Analyst: Apple generates more profit per OS user than Microsoft

“By releasing operating system upgrades at a more frequently and stable pace, Apple Computer is able to gain more profitability per user from its OS software than Microsoft, an analyst’s study has found,” Slash Lane reports for AppleInsider.

“PiperJaffray analyst Gene Munster recently compared Apple’s Mac OS X and Microsoft’s Windows pricing schemes and found that although Apple prices its OS software at a lower average selling price (ASP), it costs Mac users more per year to have the latest OS,” Lane reports. “According to Munster’s analysis, Apple releases a new version of Mac OS X about once a year for $129 (or an average of $107 per year to keep current), whereas Microsoft releases new versions of Windows about every 2.25 years for an average cost of $114 a year (or $48 per year to keep current).”

Lane reports, “Munster maintains an “Outperform” rating on shares of Apple Computer with a price target of $99.”

Full article here.

MacDailyNews Take: You’ve really got to stretch the definition of “keeping current” to apply it to Windows users’ “current” OS. Windows XP debuted on October 25, 2001. Windows users are using a half a decade old OS that’s seen two “Service Packs” designed to “improve security” (Microsoft did a great job with that, huh?). That’s “keeping current” in the Windows world, we guess.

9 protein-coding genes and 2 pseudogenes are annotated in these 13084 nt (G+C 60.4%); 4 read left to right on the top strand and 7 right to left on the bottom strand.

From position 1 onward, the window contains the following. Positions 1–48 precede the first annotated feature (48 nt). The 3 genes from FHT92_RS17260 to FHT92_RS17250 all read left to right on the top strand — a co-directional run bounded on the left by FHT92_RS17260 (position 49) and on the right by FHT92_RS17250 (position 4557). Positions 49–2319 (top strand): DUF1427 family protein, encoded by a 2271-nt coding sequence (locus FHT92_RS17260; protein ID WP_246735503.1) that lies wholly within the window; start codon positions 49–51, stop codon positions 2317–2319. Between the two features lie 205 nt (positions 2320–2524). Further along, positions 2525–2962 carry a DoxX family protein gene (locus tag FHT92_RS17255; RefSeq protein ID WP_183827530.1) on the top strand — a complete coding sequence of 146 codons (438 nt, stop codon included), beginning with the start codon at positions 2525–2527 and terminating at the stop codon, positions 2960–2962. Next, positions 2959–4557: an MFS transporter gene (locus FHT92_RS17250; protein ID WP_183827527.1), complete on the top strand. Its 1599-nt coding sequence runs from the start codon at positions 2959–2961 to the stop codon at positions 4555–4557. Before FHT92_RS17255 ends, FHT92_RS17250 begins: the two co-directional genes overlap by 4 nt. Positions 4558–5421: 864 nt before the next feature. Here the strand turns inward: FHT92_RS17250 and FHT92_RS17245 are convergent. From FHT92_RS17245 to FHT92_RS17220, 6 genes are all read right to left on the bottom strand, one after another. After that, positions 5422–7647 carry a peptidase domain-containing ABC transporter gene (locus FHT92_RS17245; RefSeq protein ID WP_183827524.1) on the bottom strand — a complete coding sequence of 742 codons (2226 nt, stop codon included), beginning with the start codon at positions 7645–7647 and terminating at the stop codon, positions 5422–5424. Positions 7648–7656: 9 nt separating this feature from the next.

In an almost identical timeframe, Apple has released:
• Mac OS X v10.0 (Cheetah) – March 24, 2001 (US$129)
• Mac OS X v10.1 (Puma) – September 25, 2001 (Free upgrade for existing Mac OS X users. US$129 for new users.)
• Mac OS X v10.2 (Jaguar) – August 24, 2002 (US$129)
• Mac OS X v10.3 (Panther) – October 24, 2003 (US$129)
• Mac OS X v10.4 (Tiger) – April 29, 2005 (US$129)

Current: Mac OS X v10.4.7 (Tiger) Update – released June 27, 2006 (Free)

(Not counting tens of other free “point” updates (what some might equate with “service packs”) that Apple released for each major Mac OS X version.)

When one company performs by shipping new major OS versions at regular intervals and one company is stagnant for half a decade, is it really any wonder that the former generates more profit per OS user than the latter?

[UPDATE: 12:19pm EDT: Added free upgrade info for Puma.]


  1. Windows XP was releaded in 2004??? huh?

    August 2006 – 2.25 years = Spring 2004…If memory serves, Windows XP (the last OS release I count since Windows 2003 server is just that – a server os) was released in 2001..but maybe I am mistaken.

  2. File this under ‘N’ for No Duh.
    Apple’s market has never been the beer swilling, car race loving penny pinching low end computer (read: minesweeper) user. Apple has also never been a darling of corporations who buy commodity (read: cheap ass) product to fill their cubicles.

    Just like any other product market, there is always a low end commodity and a high end premium.

  3. macromancer,

    Hey, I bet there are a lot of Formula One racing

    fans that have more class than most of us. I

    think you meant:

    NASCAR (redneck) car race loving

    penny pinching low end computer…

  4. But Mac OS X is worth paying the extra money for!!

    If it saves time, it more secure, does more, costs less in other software/labor needed then it’s worth it’s price.

    Of course eventually when TPM chips become widespread in the PC side, FULLY expect Apple to sell Mac OS X for generic PC’s.